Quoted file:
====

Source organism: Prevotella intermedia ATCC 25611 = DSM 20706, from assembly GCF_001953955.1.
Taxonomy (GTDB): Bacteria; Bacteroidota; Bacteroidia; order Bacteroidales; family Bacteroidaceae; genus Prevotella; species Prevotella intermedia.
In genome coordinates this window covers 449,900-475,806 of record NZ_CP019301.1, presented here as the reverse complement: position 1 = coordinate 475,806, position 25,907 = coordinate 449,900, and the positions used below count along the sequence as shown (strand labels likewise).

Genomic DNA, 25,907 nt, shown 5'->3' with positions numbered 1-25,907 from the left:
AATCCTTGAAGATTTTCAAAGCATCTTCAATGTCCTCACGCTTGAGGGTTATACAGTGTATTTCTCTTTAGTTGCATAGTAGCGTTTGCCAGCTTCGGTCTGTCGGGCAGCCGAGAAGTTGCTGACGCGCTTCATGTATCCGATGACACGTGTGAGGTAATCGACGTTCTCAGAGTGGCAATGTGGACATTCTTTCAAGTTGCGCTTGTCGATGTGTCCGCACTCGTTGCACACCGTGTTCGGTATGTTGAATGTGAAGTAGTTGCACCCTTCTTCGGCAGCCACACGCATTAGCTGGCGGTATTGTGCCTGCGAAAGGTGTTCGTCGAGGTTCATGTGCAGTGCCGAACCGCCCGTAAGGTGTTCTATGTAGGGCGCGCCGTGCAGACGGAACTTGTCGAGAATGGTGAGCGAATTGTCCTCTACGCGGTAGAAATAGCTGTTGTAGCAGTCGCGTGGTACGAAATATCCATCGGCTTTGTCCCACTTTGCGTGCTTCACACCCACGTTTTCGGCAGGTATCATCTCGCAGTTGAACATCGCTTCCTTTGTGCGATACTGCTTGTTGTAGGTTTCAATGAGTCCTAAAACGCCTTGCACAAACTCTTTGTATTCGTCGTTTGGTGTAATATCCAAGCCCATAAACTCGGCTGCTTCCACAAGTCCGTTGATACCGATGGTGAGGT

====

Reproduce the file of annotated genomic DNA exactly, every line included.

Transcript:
Source organism: Prevotella intermedia ATCC 25611 = DSM 20706, from assembly GCF_001953955.1.
Taxonomy (GTDB): Bacteria; Bacteroidota; Bacteroidia; order Bacteroidales; family Bacteroidaceae; genus Prevotella; species Prevotella intermedia.
In genome coordinates this window covers 449,900-475,806 of record NZ_CP019301.1, presented here as the reverse complement: position 1 = coordinate 475,806, position 25,907 = coordinate 449,900, and the positions used below count along the sequence as shown (strand labels likewise).

Genomic DNA, 25,907 nt, shown 5'->3' with positions numbered 1-25,907 from the left:
AATCCTTGAAGATTTTCAAAGCATCTTCAATGTCCTCACGCTTGAGGGTTATACAGTGTATTTCTCTTTAGTTGCATAGTAGCGTTTGCCAGCTTCGGTCTGTCGGGCAGCCGAGAAGTTGCTGACGCGCTTCATGTATCCGATGACACGTGTGAGGTAATCGACGTTCTCAGAGTGGCAATGTGGACATTCTTTCAAGTTGCGCTTGTCGATGTGTCCGCACTCGTTGCACACCGTGTTCGGTATGTTGAATGTGAAGTAGTTGCACCCTTCTTCGGCAGCCACACGCATTAGCTGGCGGTATTGTGCCTGCGAAAGGTGTTCGTCGAGGTTCATGTGCAGTGCCGAACCGCCCGTAAGGTGTTCTATGTAGGGCGCGCCGTGCAGACGGAACTTGTCGAGAATGGTGAGCGAATTGTCCTCTACGCGGTAGAAATAGCTGTTGTAGCAGTCGCGTGGTACGAAATATCCATCGGCTTTGTCCCACTTTGCGTGCTTCACACCCACGTTTTCGGCAGGTATCATCTCGCAGTTGAACATCGCTTCCTTTGTGCGATACTGCTTGTTGTAGGTTTCAATGAGTCCTAAAACGCCTTGCACAAACTCTTTGTATTCGTCGTTTGGTGTAATATCCAAGCCCATAAACTCGGCTGCTTCCACAAGTCCGTTGATACCGATGGTGAGGT